Hole wrote:Point is that things like that can happen anytime, anywhere as long as electricity is in play. It can be a newly build, perfectly maintained ship/aircraft/vehicle and still some malfunction can occure. No need for a big conspiracy or "all shit made in this or that country is bad!".
I disagree. You are invoking experience based on consumer products. Mass production items have defect rates. Those defects
are not driven by the laws of physics, but my mostly human mistakes. There are the direct kind where Chinese sweatshop workers
are too tired to repeat some task to the level necessary, and the indirect kind where machinery glitches produce defects. The
Detroit car industry of the 1970s was notorious for crap levels of human labour. So defects are not a law of nature and inevitable.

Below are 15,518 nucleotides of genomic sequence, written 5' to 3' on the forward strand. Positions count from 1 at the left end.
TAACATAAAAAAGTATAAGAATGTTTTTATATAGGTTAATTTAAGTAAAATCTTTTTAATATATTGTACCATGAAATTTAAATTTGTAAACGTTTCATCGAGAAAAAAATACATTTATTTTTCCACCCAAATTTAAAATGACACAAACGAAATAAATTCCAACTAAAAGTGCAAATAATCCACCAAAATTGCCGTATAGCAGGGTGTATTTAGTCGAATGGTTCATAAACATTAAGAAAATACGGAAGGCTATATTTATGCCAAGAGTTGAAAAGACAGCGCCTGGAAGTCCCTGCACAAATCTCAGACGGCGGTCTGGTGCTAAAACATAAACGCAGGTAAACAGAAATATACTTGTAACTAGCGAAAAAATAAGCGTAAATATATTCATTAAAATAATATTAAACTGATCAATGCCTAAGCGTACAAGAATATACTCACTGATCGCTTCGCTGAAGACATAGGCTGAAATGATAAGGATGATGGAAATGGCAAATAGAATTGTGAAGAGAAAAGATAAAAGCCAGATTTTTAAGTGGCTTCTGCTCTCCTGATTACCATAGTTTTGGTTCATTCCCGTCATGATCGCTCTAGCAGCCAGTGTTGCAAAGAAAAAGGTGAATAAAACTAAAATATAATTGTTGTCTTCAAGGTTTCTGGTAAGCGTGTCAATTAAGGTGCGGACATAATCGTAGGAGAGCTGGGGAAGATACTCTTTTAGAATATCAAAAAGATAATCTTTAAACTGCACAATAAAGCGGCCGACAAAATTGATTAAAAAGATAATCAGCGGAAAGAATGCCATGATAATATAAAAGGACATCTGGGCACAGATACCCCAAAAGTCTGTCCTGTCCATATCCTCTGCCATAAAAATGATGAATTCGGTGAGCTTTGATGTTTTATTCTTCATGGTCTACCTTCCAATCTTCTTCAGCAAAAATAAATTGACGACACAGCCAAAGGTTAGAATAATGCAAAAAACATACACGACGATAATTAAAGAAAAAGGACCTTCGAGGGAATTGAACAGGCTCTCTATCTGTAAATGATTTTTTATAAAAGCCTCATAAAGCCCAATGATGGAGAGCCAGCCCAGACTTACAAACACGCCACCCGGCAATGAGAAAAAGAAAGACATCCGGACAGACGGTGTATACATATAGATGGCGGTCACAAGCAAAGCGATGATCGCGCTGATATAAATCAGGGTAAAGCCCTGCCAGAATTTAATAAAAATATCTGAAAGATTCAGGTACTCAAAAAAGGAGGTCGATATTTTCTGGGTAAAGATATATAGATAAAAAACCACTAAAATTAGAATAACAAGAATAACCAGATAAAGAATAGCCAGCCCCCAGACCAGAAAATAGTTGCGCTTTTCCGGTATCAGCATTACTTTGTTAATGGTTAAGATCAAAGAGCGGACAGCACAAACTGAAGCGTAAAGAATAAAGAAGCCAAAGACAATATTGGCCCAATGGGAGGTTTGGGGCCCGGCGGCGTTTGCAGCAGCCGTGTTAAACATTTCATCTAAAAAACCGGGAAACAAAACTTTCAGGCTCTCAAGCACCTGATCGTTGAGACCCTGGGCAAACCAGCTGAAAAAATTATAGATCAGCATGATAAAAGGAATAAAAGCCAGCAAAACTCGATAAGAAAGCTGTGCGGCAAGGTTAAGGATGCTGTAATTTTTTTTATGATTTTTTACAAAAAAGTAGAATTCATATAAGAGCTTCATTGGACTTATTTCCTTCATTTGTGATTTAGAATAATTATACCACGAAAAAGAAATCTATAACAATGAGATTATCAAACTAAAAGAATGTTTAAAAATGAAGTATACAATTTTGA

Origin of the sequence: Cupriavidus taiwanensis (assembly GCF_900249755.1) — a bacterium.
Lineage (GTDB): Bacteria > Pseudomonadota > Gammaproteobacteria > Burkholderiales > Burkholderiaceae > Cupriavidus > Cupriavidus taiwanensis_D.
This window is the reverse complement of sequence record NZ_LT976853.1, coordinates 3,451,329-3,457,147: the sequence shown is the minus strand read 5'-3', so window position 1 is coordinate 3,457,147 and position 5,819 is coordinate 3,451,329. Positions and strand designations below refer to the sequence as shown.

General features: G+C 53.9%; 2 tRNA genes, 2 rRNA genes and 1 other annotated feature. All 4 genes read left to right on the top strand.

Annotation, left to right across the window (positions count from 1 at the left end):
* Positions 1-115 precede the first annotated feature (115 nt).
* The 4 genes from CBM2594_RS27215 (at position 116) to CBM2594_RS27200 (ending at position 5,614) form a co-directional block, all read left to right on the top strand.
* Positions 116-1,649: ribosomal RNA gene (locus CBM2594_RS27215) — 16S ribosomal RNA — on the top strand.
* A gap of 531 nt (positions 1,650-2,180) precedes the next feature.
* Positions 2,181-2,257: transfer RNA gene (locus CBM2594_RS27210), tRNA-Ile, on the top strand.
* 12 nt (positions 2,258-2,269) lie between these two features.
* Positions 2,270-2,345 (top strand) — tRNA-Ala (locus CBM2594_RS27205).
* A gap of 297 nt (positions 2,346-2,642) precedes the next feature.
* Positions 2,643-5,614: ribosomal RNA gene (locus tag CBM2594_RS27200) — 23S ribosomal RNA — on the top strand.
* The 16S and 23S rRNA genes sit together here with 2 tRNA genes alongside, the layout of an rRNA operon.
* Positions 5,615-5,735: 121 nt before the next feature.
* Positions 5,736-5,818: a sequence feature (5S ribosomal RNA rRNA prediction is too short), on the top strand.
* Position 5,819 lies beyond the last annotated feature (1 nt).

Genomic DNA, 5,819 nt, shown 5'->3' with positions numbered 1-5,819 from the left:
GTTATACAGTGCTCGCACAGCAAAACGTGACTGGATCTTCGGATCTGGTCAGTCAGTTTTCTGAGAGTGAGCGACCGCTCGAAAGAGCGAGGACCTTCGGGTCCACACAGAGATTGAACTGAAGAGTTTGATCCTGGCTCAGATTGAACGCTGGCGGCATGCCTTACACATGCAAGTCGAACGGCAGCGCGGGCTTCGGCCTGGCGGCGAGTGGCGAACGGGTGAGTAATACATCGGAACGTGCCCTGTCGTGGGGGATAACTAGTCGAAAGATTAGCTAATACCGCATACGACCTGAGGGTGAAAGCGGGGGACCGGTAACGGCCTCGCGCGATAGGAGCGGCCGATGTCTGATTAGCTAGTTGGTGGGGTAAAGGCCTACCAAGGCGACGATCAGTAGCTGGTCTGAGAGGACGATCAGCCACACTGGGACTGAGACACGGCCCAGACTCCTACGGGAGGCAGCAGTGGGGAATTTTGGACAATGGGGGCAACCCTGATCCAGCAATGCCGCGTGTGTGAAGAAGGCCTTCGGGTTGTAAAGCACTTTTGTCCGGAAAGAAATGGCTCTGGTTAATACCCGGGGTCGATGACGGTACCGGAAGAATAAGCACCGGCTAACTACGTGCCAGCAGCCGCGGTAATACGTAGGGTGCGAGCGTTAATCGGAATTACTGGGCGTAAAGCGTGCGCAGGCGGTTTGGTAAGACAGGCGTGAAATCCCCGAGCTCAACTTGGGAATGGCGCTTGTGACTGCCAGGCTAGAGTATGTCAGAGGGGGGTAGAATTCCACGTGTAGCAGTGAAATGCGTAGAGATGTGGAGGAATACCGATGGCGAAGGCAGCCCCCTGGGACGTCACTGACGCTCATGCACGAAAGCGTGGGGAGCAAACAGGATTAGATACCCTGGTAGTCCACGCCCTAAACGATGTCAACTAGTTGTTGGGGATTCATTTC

The Japanese car assembly lines in North America but the domestic (Ford, GM, etc.) lines to shame.
Short circuiting electrical panels indicate:
1) Bad design where loads are underestimated. This is a competence test for the designers. If their designs short circuit after
assembly, then they are not competent and their designs are crap. Not "good enoug" but defective crap. One has to start from
2) Poor component quality. This can be considered as "sh*t happens". But sourcing low bid Chinese junk is asking for it. So this
is another test of competence.
So why is incompetence to be tolerated? When your hack-assed design and assembly kill dozens of people, that is called
criminal negligence at best.